Rotary Reaches Out to Remote Areas of South Balochistan

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Report by: Rtn Saleem Baloch – RC Turbat

Balochistan is the largest province of Pakistan in terms of area but the smallest in terms of population.The remote areas of Balochistan are hot and dusty, many lacking basic amenities like shelter, health care services and education. There are about 32 districts including Kech. Turbat and Buleda which are in Tehsils of Kech district, are located in Southern  Balochistan. Turbat is the capital of Kech district.

Buleda Tehsil is situated to the extreme of South of Balochistan, sharing its boundary with Iran. The area is poorly developed with no proper infrastructure.

PNPPC established a Resource Centre in Turbat and a Permanent Immunization Center in Buleda. The centers also serves as Permanent Transit Vaccination Post to cover routine immunization of children living in catchment area and facilitate in vaccination of children travelling across the border. Rtn. Saleem Baloch – RC Turbat’ monitors both these centers.

Health Camp inaugurated by Khawaja Salman Rafiq in Lahore

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Report by: Rtn. Saleem Ahmed Khan – Rotary Club Lahore Metropolitan, member PNPPC

 

In Pathan Colony, a High Risk Area of Lahore with an approx population of 49,000, of which 10,000 were targeted, a Health Camp conducted by UNICEF in close collaboration from Rotary, WHO, District Government EDO, DG Health and DHO was held on 14th May 2015. It was inaugurated by Health Adviser to the Chief Minister Punjab, Khawaja Salman Rafiq who expressed his deep gratitude to Rotary for their unflinching willingness to come forward and support all polio eradication activities. PDG M. Saeed Shamsi – Chief Zonal Coordinator Punjab and Felix Ivan Amezquita Ganaza – C4D UNICEF Punjab also attended while Rtn. Saleem Khan was the focal point on behalf of Rotary, and provided polio social mobilization material to the volunteers, parents and children at the camp.

Patients were checked for blood pressure and sugar, while 125 children under five years were given OPV, 9 BCG, 87 Panta Valent, 55 Measles and 23 TT to expecting mothers. In the next health camp Rtn. Saleem Khan committed the following medicines in bulk.a)  Syrup Co- Trimoxazole ( Septran) b) Syrup Amcommitted oxiciline  ( Amoxil)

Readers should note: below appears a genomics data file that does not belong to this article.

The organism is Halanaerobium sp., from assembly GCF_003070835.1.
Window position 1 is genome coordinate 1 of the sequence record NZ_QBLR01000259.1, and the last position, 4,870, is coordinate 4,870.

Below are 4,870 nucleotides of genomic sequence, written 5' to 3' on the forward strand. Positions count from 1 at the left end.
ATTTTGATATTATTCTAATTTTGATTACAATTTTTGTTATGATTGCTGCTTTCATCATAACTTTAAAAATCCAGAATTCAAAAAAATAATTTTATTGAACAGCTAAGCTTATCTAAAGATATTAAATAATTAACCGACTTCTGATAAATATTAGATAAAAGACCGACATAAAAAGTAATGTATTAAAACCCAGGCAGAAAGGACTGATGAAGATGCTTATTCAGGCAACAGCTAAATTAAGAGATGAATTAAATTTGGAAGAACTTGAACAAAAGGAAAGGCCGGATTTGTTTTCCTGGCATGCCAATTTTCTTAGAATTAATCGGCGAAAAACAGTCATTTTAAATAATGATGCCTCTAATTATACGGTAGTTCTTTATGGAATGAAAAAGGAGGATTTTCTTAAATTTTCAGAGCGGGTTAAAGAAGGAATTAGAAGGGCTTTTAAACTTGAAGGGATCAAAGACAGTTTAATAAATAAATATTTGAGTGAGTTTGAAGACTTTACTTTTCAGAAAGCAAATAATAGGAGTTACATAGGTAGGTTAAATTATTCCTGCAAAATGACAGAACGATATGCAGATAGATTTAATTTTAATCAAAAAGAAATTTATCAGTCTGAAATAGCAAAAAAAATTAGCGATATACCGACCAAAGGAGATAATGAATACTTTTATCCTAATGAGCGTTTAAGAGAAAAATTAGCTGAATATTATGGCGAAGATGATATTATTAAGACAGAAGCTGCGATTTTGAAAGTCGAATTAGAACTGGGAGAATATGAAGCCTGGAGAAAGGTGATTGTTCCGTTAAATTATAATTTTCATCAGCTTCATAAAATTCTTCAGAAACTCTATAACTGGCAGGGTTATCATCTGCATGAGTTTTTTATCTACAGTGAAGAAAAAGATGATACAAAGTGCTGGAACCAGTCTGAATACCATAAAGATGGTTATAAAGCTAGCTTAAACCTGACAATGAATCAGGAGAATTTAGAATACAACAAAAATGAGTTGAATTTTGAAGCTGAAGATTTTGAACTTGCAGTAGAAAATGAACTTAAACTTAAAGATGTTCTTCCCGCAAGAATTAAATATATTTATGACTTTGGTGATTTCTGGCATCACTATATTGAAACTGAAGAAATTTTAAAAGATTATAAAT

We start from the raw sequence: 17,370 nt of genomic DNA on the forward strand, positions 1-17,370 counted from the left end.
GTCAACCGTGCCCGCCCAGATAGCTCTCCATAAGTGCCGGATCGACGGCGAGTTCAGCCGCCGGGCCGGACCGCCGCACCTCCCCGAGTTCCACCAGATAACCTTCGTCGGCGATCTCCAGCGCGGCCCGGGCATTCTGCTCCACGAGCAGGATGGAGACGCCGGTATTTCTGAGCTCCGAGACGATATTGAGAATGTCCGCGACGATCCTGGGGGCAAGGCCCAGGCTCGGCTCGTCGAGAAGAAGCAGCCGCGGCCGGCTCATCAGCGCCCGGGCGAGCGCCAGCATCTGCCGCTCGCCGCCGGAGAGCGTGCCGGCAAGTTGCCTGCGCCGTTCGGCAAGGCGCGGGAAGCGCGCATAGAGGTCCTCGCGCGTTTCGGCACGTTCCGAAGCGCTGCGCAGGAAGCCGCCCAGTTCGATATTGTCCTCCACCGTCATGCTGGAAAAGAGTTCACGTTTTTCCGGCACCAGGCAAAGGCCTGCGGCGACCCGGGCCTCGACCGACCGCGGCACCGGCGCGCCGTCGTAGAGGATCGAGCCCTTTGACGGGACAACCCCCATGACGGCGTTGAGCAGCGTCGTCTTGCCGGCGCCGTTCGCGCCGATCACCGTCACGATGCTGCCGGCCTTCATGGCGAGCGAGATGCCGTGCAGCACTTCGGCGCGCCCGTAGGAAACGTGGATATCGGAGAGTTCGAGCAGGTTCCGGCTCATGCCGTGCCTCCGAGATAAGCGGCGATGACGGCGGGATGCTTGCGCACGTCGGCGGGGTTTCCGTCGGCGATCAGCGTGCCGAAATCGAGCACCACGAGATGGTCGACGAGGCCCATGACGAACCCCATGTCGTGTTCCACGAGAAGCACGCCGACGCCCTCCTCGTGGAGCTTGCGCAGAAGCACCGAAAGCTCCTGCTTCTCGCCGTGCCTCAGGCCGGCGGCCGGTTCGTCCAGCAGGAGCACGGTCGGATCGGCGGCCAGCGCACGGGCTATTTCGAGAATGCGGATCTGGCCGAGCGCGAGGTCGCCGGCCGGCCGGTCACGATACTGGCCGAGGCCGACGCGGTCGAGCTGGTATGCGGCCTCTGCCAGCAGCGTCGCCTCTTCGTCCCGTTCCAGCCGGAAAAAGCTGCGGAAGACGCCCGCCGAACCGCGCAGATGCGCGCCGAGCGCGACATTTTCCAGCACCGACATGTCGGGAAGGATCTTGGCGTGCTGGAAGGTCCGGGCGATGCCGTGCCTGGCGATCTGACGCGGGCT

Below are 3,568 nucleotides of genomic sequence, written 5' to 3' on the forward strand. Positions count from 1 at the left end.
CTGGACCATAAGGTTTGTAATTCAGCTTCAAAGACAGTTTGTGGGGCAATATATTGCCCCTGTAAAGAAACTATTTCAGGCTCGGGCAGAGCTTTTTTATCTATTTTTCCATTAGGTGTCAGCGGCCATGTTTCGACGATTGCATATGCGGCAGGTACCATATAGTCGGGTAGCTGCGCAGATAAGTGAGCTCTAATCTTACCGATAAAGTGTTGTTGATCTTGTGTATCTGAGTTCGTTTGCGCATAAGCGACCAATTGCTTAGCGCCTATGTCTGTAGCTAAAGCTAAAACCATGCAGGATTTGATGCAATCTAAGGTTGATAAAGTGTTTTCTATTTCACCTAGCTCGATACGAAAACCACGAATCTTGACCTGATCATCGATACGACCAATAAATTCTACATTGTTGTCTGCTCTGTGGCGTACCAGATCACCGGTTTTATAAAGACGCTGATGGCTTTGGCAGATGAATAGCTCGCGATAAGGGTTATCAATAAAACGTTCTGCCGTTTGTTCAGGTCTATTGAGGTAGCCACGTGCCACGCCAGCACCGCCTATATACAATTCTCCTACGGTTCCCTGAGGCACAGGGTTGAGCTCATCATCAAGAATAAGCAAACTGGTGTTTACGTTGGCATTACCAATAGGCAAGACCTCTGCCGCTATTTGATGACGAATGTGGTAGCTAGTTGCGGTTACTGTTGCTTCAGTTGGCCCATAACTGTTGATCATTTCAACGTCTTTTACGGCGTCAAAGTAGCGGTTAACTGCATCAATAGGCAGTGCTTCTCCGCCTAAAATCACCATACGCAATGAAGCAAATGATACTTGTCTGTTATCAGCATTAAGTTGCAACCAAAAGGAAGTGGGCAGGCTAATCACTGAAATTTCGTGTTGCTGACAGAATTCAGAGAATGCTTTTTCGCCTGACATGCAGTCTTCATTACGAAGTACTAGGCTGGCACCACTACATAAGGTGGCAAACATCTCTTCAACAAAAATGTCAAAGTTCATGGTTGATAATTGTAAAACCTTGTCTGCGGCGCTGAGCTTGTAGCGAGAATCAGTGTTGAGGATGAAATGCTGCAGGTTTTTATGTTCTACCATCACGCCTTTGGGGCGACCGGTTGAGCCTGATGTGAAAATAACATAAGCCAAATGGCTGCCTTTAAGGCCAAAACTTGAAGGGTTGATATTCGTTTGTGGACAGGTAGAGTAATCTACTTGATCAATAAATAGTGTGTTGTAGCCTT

Polio in Pakistan: Drop of 70% recorded this year

Polio eradication teams have for the first time in two years been able to reach areas previously controlled by militants opposed to vaccination programmes

Polio eradication teams have for the first time in two years been able to reach areas previously controlled by militants opposed to vaccination programmes

Polio cases in Pakistan have dropped by 70% this year as troops make territorial advances in the north against militants opposed to vaccination programmes, government officials have told the BBC.

They say that so far in 2015 there have been about 25 cases.

In October officials said that Pakistan had its highest number of cases for 15 years, mostly due to militant attacks.

At that time they said there were more than 200 cases across the country.

The number in October exceeded the 199 cases in 2001 but was short of the 558 cases in 1999.

Most polio infections are in the north-western tribal region where militants have targeted health teams.

They accuse doctors of being spies and say the vaccinations are part of a Western plot to sterilise Muslims.

‘Army a great help’

 

Prime ministerial polio adviser Ayesha Raza said on Wednesday that while it had taken time to eradicate militancy in North Waziristan, the rewards from doing so were “already visible in the polio programme”.

Ms Raza told the BBC that polio samples from high-incidence zones – which used to be positive for months on end – were now testing negative again.

The Federally Administered Tribal Areas (Fata) had only reported seven cases so far this year, she said, while Karachi had reported none.

“The army has been a great help in both these areas,” Ms Raza said.

“With their help, and with the help of funding from the United Arab Emirates, we have been able to extend immunisation drives to high-risk areas.

Only seven cases of polio have been recorded in Pakistan's Federally Administered Tribal Areas (Fata) so far this year, officials say

Only seven cases of polio have been recorded in Pakistan’s Federally Administered Tribal Areas (Fata) so far this year, officials say

“We got access to populations in Waziristan after more than two years. We have also now penetrated some formerly no-go zones in Karachi.”

Officials say that in recent months there has also been a clear decline in the number of attacks on polio teams. A number of men involved in such attacks have been arrested.

The BBC’s M Ilyas Khan in Islamabad says that while Pakistan is celebrating the latest figures, the two other counties in the world where polio is endemic have done equally well if not better.

Nigeria has reported no new cases this year, and Afghanistan has only reported one.

Our correspondent says that a major chunk of the North Waziristan population who lived under a militant-imposed vaccination ban for several years have now been vaccinated several times over along with their children.

Report Appeared on BBC Website’s in Asia Section: Dated June 04, 2015.

Polio session at Rotary District Conference 3271 (8 – 10 May 2015)